In McConnell v. Estate of Butler, 402 F.2d 362 (9th Cir. 1968), the debtor had stopped making payments due under the stock repurchase agreement only when it became insolvent.Summary of this case from In the Matter of Poole, McGonigle Dick, Inc.
Nos. 22188, 22188-A.
October 21, 1968.
Beverly McConnell (argued) pro se, Henderson Stockton (argued) of Stockton Hing, Phoenix, Ariz., for appellants.
Stanley C. Lagerlof (argued) of Burris Lagerlof, James E. Kendrick, Haskell H. Grodberg (argued), Los Angeles, Cal., Coit I. Hughes, Phoenix, Ariz., for the appellees.
The above appeals were consolidated for argument. They both arose out of the Estate of E.W. Reynolds Company, bankrupt.
APPEAL BY McCONNELL, ATTORNEY FOR TRUSTEE No. 22,188.
No. 22,188, McConnell v. Estate of Butler, is an appeal by McConnell, the attorney for the trustee in the bankruptcy. The appeal is from an order of the district court affirming the referee on a petition for review of an order allowing her fees for legal services.
The sole question presented is whether the findings of the referee were clearly erroneous.
McConnell was appointed counsel for the trustee in bankruptcy on August 5, 1963. On October 4, 1966, on her petition for a fee of $30,000 she was awarded by the referee the sum of $8,000 for her legal services to the trustee. On petition to review the referee's order the district court sustained the referee. We affirm.
The single largest creditor of the E.W. Reynolds estate in bankruptcy was Gladys Reynolds Butler, Executrix of the Estate of W.H. Butler, deceased. Mrs. Butler, in her representative capacity, was a leading objector to the claims of McConnell but not the sole objecting creditor. We are not concerned with the designation of the Estate of Butler as the appellee, since the matter is properly before us.
The E.W. Reynolds Company was adjudicated a bankrupt and in July 1963 a receiver, one Oscar Strobel, was appointed, and McConnell became the attorney for the receiver. McConnell was allowed the sum of $1,500 for her services in that capacity, and this amount is not in issue. On August 5, 1963, Strobel was appointed trustee and McConnell appointed attorney for the trustee.
On the caption of some of the briefs the name is listed as Stroble. The record shows the name should be Strobel.
Certain assets of the estate consisting of merchandise, furniture and fixtures, and the firm name, were sold by the trustee. There remained the accounts receivable, having a face value of $288,752.93 and scheduled as having a value of $50,000.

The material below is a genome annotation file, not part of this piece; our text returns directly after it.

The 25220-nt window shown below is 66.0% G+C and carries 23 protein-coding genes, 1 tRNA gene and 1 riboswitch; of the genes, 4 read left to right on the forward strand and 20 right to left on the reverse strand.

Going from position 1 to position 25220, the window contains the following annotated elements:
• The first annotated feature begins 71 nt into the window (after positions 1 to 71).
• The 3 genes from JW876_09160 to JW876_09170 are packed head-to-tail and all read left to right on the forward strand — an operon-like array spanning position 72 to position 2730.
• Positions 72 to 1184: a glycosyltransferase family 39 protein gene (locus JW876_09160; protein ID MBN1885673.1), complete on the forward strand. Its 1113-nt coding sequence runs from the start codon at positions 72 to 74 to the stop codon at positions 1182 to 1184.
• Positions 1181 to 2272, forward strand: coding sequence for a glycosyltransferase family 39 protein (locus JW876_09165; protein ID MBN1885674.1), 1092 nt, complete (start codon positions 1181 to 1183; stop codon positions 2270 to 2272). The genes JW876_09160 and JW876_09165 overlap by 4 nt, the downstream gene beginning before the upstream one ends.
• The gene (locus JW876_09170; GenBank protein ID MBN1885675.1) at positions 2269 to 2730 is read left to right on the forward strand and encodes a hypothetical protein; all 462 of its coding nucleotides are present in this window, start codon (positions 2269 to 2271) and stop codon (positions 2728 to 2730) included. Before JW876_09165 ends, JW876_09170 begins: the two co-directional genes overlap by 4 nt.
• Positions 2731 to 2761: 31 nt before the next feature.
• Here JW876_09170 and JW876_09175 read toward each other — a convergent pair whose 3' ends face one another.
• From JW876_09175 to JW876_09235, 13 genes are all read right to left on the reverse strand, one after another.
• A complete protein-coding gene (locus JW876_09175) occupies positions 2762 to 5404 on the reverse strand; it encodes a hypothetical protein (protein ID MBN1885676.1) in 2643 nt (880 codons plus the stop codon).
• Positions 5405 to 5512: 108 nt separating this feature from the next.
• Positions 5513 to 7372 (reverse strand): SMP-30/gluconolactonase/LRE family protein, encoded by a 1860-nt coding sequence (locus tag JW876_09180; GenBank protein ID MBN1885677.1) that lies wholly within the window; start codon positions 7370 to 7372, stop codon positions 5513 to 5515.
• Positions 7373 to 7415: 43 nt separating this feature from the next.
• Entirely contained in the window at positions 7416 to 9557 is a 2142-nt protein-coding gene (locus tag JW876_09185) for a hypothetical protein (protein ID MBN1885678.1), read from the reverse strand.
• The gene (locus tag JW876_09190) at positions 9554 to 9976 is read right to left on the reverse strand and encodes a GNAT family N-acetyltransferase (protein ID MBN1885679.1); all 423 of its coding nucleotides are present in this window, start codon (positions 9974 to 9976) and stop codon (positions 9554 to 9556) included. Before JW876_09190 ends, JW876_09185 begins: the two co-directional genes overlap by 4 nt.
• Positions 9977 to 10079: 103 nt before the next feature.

The receiver prior to August 5, 1963, collected the sum of $21,356.50. There was a bid at the first meeting of creditors to purchase the remaining accounts receivable for $29,500. McConnell as attorney for the trustee opposed the sale, and the referee authorized the trustee to instead collect the remaining accounts receivable. McConnell's law firm over the past several years, had maintained a collection agency as part of its law offices. McConnell forwarded to different out of state attorneys and collection agencies selected accounts receivable. As a result a gross sum of $26,600.27 was collected, from which fees and commissions by attorneys and collection agencies totaling $5,107.36 were deducted, netting the estate $21,492.91. These fees and commissions were approved by the referee.
The record is bare as to other collections. McConnell states in her brief that through the facilities of her law office and the institution of eleven actions she collected an additional $56,638.85. For the purpose of this opinion we accept her statement. Apparently none of the actions went to trial. Her itemized time records show no time in court in connection with these actions. We assume they were settled.
The record is bare as to this matter. McConnell in her petition for fees, states the amount of interest received by the bankruptcy estate was "in excess of $9,500." In her brief she states the amount is $30,600.55.
Compensation for arranging for time deposits of the estate's funds would be nominal and certainly not some percentage of the interest thereafter received.
McConnell claims that the allowance by the referee and the affirmance by the district court of $8,000 was not fair and reasonable; that the referee and the district court did not take into consideration prevailing fees or commissions for forwarding of accounts receivable to out of state attorneys and collection agencies; that they did not take into account prevailing fees or commissions for collection of accounts receivable in the district court; that they erred in not awarding McConnell any fee concerning the interest received on estate funds; and that the fee of $8,000 was an abuse of discretion. McConnell relies upon the decision of this court in Jacobowitz v. Double Seven Corporation, 378 F.2d 405 (9 Cir. 1967). Nothing therein is contra to our decision here.
The referee found that "a substantial amount of time and effort of the attorney for the trustee was spent in performing the duties of the trustee in administering the estate." The referee found that approximately 200 hours were expended properly by McConnell as the attorney for the trustee, 165 of which were listed in the petition for fees and the balance expended subsequent to the filing of the petition. Allowance by the referee was on the basis of approximately $40 per hour.